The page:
Ask yourself this: Do you know all of the candidates in the running for the upcoming Philadelphia mayoral election? Or even one?
It is probably safe to presume that most answered “no” to the former, and — let’s face it — most said “no” to the latter as well.
In general, Penn students are embarrassingly uninformed when it comes to Philadelphia politics. For members of the supposed “Civic Ivy,” which flaunts student involvement in the local community, we are hypocritically apathetic towards local political affairs. It’s time we become less detached.
We have an obligation to be informed voters. It is our duty as part of the greater Philadelphia community, as citizens and as an institution whose future is indelibly tied to that of Philadelphia. The elections are not just the matter of the Philadelphia locals you see on the street on your way to Chipotle. We are locals, too.
Therefore, we urge all of you registered as voters in Pennsylvania to turn out to vote for the mayoral elections. Even if you aren’t a registered voter, keep yourself informed. Currently, three candidates lead the polls: Lynne Abraham, Jim Kenney and Anthony Williams.
The Daily Pennsylvanian has chosen to endorse Mr. Kenney as the most capable candidate for Philadelphia mayor.
Jim Kenney has held a seat on the city’s Council-at-Large for 24 years, since 1991. With involvement and leadership in various committees including, but not limited to, the Council Committee on Labor and Civil Service (which handles labor, retirement and pensions), the Committee on Rules (which handles zoning, city planning and procedure of the Council), the Committee on the Environment (which handles air and water quality, waste management and green spaces) and the Committee on Law and Government (which handles the Law Department and moral claims against the city), Kenney has ample experience covering a wide range of the myriad aspects of governing Philadelphia to prepare him for mayorship.
By pushing forward the LGBT Equality Bill in 2013 — which made Philadelphia the largest city in the nation to offer broad protections to the LGBT community — he has gained the support of many within the city, including the AFL-CIO and LGBT leaders, such as state Rep. Brian Sims, the first openly gay man to be elected to the legislature. At Penn, the Penn Democrats have thrown their support behind Kenney as well. Additionally, after the brutal Center City attacks in 2014, he helped pass an ordinance that imposes elevated punishments for violent attacks based on gender identity, sexual orientation or disability status.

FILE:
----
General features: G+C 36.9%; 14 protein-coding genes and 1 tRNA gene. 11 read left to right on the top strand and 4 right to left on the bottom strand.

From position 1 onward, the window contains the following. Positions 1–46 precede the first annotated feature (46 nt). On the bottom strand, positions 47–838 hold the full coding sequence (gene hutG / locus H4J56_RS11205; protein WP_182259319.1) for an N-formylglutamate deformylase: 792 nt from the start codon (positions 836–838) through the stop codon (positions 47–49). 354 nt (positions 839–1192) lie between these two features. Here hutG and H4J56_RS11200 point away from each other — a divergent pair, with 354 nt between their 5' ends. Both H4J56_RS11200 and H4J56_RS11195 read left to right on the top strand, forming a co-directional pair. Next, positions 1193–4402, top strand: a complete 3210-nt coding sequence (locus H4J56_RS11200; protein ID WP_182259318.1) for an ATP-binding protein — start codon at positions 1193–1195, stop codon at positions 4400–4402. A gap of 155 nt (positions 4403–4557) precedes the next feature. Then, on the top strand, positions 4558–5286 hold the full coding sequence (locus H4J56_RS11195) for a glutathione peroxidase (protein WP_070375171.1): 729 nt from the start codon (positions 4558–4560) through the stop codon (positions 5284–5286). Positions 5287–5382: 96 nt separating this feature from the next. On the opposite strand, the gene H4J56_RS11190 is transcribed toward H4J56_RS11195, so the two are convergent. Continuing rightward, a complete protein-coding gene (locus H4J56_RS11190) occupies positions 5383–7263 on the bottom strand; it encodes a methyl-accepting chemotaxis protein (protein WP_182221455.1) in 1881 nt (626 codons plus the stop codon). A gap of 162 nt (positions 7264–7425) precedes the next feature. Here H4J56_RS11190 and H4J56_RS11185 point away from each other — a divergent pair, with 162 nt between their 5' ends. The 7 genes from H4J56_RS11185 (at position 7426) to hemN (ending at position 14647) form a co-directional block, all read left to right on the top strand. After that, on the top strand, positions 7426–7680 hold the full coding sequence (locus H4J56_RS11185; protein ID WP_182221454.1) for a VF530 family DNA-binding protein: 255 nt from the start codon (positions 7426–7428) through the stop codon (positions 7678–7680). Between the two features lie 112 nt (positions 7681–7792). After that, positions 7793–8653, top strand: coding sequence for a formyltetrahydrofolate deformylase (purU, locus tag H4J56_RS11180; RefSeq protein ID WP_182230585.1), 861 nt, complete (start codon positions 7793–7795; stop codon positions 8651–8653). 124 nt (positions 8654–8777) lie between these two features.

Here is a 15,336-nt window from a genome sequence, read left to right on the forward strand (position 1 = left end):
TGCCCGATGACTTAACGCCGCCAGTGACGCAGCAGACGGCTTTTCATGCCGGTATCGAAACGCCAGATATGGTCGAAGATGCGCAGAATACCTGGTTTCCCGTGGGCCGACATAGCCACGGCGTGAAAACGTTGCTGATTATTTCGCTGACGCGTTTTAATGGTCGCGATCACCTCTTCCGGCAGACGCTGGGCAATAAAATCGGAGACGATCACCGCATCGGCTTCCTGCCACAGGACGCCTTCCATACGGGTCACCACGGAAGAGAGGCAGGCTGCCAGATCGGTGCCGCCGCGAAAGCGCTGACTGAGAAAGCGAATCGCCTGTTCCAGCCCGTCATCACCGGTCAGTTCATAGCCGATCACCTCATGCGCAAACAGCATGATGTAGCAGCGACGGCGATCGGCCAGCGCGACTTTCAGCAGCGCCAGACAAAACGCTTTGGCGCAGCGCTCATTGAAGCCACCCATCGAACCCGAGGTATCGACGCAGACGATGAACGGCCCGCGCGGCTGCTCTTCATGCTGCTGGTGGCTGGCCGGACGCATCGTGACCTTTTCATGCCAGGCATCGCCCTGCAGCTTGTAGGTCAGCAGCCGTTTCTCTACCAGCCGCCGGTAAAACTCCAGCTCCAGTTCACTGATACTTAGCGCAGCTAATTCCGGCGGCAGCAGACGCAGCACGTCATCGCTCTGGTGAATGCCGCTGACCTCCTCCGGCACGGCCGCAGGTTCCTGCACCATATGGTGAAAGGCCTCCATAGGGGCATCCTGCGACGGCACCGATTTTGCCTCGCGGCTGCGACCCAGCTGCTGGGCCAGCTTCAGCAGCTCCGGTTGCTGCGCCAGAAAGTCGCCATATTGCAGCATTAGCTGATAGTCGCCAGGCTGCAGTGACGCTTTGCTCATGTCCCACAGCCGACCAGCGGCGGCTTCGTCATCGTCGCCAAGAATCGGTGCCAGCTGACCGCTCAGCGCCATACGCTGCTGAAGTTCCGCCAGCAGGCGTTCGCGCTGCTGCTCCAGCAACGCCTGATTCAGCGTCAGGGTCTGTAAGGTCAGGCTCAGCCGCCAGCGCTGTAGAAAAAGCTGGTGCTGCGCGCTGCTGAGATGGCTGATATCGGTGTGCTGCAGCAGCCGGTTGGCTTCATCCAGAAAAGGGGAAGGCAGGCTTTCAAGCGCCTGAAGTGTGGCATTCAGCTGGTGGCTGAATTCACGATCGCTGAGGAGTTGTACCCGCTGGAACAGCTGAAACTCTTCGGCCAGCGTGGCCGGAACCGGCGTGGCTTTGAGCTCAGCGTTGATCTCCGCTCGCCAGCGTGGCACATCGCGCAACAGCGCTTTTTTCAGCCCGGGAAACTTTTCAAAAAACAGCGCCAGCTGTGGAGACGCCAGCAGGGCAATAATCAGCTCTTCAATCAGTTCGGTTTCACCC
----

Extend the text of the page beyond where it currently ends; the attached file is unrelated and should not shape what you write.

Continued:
We find his clear plans for improving the economy, education, public safety, transportation, transparency in government and equality are better informed than that of rival candidate Anthony Williams, whose experiences are also limited to the state level at the Pennsylvania State House of Representatives and Senate. Although we may not completely agree with all of his plans, we are more willing to back Kenney, who seems to have realistic goals and a better understanding of the workings of our city’s government. For a mayoral candidate, we seek someone whose knowledge and experience are specifically relevant to Philadelphia.
We concede that Lynne Abraham is also a strong candidate with substantial experience in the Philadelphia locale. After 19 years as Philadelphia’s district attorney following a string of judicial and administrative roles, Abraham has been a staple in the local political scene. However, we must admit reservations about her physical ability. While we do not mean to devalue her worth as a candidate by age alone, 74-year-old Abraham’s collapse during the debate on April 7 remains the most memorable episode of the elections thus far. We are also concerned with her track record of aggressively pursuing the death penalty during her tenure as district attorney. This fact is particularly salient today with the recent focus on law enforcement overreach as a dominant issue of social justice.
A mayor cannot immediately bring about dramatic changes in our lives. But as the leading political figure of the city, he or she will have immense influence on how the city is run for the next four years, which, for better or worse, indirectly affects the course of our university’s future as well.
Therefore, we Penn students have a stake in the well-being of our home city of Philadelphia. Choosing the best candidate for mayor is part of our responsibility to the city and to ourselves. And the most prudent option is electing James F. Kenney for Philadelphia mayor.
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